According to this article in the Boston Globe, Massachusetts foreclosures are up 28% this year even with home prices soaring. Let’s take a look.

“The spike in homeowners being taken to court for falling behind in their mortgage payments is one of the results of the 50 percent increase in Massachusetts home prices between 2000 and 2003 — a bigger rise than in any other state.

Across the country, mortgage debt is growing dramatically, according to Federal Reserve data. Americans took on $904 billion in mortgage debt last year, $276 billion more than two years ago.”

Is housing stretched to the limit and beyond? Sure seems that way to me.

“When you tie all these factors together — the bubble in the real estate market, the popularity of interest-only loans, the willingness of lenders to give loans without a significant down payment, the lowering of standards for lenders, and the deep desire of people to own something priced beyond their means — you have a recipe for disaster,” said Secretary of State William F. Galvin, whose office oversees the registries of deeds in a majority of the state’s 14 counties. “That’s what you’re seeing in the Land Court.”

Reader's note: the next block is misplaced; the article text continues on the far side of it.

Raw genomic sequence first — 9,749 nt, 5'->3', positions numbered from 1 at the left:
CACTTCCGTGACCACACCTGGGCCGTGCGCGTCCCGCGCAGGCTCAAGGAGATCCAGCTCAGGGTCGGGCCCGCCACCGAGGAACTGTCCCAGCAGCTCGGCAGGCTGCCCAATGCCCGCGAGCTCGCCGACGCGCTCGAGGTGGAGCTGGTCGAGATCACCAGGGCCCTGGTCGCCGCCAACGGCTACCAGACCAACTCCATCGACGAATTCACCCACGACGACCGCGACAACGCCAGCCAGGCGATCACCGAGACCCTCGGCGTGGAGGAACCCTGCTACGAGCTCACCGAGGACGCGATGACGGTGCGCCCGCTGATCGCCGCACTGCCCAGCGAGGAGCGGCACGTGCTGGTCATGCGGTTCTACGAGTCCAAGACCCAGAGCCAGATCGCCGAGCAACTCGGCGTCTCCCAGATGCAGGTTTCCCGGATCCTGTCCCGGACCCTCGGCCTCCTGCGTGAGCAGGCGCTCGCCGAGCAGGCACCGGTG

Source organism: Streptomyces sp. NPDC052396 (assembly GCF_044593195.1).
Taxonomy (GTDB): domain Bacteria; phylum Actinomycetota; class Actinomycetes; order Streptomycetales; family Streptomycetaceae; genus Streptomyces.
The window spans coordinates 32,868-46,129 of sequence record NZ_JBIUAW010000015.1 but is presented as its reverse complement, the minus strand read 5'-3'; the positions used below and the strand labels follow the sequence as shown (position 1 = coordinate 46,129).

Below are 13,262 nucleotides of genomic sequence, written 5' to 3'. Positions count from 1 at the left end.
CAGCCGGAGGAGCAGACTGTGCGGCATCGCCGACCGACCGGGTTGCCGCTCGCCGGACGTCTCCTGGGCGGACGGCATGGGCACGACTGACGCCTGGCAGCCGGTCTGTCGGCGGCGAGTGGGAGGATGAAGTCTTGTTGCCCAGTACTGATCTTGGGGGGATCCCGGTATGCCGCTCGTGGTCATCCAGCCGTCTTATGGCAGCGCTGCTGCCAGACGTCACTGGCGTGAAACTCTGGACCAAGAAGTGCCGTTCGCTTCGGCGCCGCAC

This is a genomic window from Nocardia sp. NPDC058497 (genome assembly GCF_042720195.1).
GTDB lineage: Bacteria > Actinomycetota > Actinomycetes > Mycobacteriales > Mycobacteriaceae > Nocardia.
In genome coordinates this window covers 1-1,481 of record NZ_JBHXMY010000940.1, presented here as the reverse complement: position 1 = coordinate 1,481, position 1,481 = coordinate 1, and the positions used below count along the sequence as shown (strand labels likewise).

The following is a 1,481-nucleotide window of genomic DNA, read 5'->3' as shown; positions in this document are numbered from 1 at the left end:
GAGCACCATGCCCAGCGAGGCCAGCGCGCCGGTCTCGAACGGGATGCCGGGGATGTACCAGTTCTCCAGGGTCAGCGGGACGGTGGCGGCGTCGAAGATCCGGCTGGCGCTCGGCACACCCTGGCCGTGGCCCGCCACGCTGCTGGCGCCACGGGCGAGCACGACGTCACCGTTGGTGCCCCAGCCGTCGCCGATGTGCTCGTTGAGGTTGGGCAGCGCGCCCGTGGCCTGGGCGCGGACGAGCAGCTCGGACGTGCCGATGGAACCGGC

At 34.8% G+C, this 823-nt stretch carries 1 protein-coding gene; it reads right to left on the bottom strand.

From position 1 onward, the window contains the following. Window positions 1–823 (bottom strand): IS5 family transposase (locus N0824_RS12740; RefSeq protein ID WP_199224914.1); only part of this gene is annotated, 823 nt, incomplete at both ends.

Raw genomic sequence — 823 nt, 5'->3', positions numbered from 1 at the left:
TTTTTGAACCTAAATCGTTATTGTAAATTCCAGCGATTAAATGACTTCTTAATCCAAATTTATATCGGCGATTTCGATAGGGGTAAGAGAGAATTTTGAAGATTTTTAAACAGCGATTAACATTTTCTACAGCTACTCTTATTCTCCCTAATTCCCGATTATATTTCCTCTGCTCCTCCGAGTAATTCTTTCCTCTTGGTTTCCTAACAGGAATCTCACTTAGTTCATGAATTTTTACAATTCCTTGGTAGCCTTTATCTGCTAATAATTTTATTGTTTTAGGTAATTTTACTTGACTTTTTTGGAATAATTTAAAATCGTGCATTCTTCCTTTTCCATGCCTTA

“Falling behind on mortgage payments is often precipitated by a layoff, divorce, or illness. But a new phenomenon is also at work: homebuyers who view the pile of equity in their house as a bank account to pay for credit cards, cars, college educations, or renovations. ‘Serial refinancer’ is the mortgage industry’s term for people who refinance repeatedly, ‘stripping’ equity from their house.”

This can continue only as long as home prices keep rising. Foreclosures have not even begun to rise compared to what I think we will see. It all boils down to jobs and this economy has seen precious few of them. I have been harping about jobs and wages for months. Perhaps it’s finally starting to matter. I am not the only one who thinks so. The Globe article goes on to say…..

Jay Brinkmann, a Mortgage Bankers Association economist, said the rise in the number of mortgages entering foreclosure in Massachusetts is attributable to a lag in the recovery of the state’s job market, compared with nationally. “We’re not going to see a rebound until we get back to the jobs numbers we saw earlier in the decade,” he said.

Jeffrey Kitaeff, a bankruptcy attorney in North Andover, said foreclosure “is going to soar even more” next year because of ever-mounting credit card debt. Since 1990, the average household credit-card balance has more than tripled, to nearly $9,400. Kitaeff has many clients who have met their credit card payments by diverting funds from the mortgage.

“A lot of people don’t have any money. Their savings account amounts to two hundred bucks, and they’re living week to week,” Kitaeff said.

The sad reality is that this “recovery” is already long in the tooth. Wages and job growth have not kept up with home prices. Something has to give and I suggest it will be home prices. Falling home prices will be a disaster to anyone and everyone dependant on “Serial Refinancing” to maintain their lifestyle. The day of reckoning is coming and coming soon.

Mike Shedlock / Mish/